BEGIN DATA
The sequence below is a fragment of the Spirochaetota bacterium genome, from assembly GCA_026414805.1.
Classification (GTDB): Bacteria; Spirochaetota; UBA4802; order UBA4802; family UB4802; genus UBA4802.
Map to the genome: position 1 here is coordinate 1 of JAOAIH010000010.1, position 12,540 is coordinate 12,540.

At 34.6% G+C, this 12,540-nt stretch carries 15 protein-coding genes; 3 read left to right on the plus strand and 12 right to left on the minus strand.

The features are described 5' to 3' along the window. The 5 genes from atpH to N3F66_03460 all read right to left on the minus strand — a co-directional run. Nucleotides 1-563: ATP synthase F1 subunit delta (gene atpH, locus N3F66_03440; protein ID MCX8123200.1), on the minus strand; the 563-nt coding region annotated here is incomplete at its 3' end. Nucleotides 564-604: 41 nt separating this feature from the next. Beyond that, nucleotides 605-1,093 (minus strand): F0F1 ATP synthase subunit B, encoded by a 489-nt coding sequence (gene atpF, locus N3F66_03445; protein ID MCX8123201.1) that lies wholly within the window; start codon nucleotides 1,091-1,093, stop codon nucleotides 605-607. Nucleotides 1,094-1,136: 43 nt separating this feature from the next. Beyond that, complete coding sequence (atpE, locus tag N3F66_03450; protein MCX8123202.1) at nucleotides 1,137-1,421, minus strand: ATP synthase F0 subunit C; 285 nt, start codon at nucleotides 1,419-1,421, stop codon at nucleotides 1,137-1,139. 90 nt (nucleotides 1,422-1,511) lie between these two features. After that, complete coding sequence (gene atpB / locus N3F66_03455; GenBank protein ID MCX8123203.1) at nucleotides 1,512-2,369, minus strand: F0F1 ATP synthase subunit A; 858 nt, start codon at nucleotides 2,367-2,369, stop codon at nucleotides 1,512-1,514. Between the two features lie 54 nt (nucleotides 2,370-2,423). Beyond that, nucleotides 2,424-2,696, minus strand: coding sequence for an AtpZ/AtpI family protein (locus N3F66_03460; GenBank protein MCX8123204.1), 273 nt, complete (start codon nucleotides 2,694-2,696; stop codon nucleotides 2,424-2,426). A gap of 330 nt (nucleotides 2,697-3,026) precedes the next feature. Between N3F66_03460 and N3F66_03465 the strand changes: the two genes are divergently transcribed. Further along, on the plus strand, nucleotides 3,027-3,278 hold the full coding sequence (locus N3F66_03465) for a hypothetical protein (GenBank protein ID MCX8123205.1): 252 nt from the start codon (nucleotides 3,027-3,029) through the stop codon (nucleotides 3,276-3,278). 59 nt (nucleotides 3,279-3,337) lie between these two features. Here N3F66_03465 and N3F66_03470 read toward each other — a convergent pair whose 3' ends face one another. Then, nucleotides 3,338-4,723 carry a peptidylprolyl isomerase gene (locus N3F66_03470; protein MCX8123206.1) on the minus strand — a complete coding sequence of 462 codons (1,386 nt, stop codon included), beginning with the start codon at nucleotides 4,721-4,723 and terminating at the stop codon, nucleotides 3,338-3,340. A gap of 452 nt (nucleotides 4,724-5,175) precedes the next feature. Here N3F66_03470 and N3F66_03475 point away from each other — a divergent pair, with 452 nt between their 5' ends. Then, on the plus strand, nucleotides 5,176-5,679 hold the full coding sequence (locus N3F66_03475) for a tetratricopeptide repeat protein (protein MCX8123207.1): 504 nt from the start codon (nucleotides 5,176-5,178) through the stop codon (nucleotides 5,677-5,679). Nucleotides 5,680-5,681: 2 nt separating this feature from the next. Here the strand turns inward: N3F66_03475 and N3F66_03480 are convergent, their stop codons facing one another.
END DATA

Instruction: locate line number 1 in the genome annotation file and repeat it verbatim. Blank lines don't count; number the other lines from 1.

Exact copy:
The sequence below is a fragment of the Spirochaetota bacterium genome, from assembly GCA_026414805.1.